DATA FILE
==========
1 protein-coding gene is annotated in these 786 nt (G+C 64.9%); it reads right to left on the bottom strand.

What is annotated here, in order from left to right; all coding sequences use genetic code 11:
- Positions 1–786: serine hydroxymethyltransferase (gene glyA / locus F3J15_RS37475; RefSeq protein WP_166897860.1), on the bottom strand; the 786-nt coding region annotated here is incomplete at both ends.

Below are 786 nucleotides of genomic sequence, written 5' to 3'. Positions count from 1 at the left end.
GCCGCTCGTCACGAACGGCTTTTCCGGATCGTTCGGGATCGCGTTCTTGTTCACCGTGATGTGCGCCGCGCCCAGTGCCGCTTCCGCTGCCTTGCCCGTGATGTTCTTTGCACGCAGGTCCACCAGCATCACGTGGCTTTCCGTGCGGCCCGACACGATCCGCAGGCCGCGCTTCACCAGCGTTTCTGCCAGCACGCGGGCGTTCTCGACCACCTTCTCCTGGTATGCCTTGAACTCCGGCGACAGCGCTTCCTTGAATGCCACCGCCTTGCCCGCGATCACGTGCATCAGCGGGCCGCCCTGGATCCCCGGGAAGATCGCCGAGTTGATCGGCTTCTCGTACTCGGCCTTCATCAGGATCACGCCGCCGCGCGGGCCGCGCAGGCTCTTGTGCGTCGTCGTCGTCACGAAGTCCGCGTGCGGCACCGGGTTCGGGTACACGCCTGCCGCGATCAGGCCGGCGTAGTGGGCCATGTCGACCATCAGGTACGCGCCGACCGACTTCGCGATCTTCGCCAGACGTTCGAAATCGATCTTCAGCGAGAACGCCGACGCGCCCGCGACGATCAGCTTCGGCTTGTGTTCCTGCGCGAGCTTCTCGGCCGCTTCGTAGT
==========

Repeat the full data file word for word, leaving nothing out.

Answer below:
1 protein-coding gene is annotated in these 786 nt (G+C 64.9%); it reads right to left on the bottom strand.

What is annotated here, in order from left to right; all coding sequences use genetic code 11:
- Positions 1–786: serine hydroxymethyltransferase (gene glyA / locus F3J15_RS37475; RefSeq protein WP_166897860.1), on the bottom strand; the 786-nt coding region annotated here is incomplete at both ends.

Below are 786 nucleotides of genomic sequence, written 5' to 3'. Positions count from 1 at the left end.
GCCGCTCGTCACGAACGGCTTTTCCGGATCGTTCGGGATCGCGTTCTTGTTCACCGTGATGTGCGCCGCGCCCAGTGCCGCTTCCGCTGCCTTGCCCGTGATGTTCTTTGCACGCAGGTCCACCAGCATCACGTGGCTTTCCGTGCGGCCCGACACGATCCGCAGGCCGCGCTTCACCAGCGTTTCTGCCAGCACGCGGGCGTTCTCGACCACCTTCTCCTGGTATGCCTTGAACTCCGGCGACAGCGCTTCCTTGAATGCCACCGCCTTGCCCGCGATCACGTGCATCAGCGGGCCGCCCTGGATCCCCGGGAAGATCGCCGAGTTGATCGGCTTCTCGTACTCGGCCTTCATCAGGATCACGCCGCCGCGCGGGCCGCGCAGGCTCTTGTGCGTCGTCGTCGTCACGAAGTCCGCGTGCGGCACCGGGTTCGGGTACACGCCTGCCGCGATCAGGCCGGCGTAGTGGGCCATGTCGACCATCAGGTACGCGCCGACCGACTTCGCGATCTTCGCCAGACGTTCGAAATCGATCTTCAGCGAGAACGCCGACGCGCCCGCGACGATCAGCTTCGGCTTGTGTTCCTGCGCGAGCTTCTCGGCCGCTTCGTAGT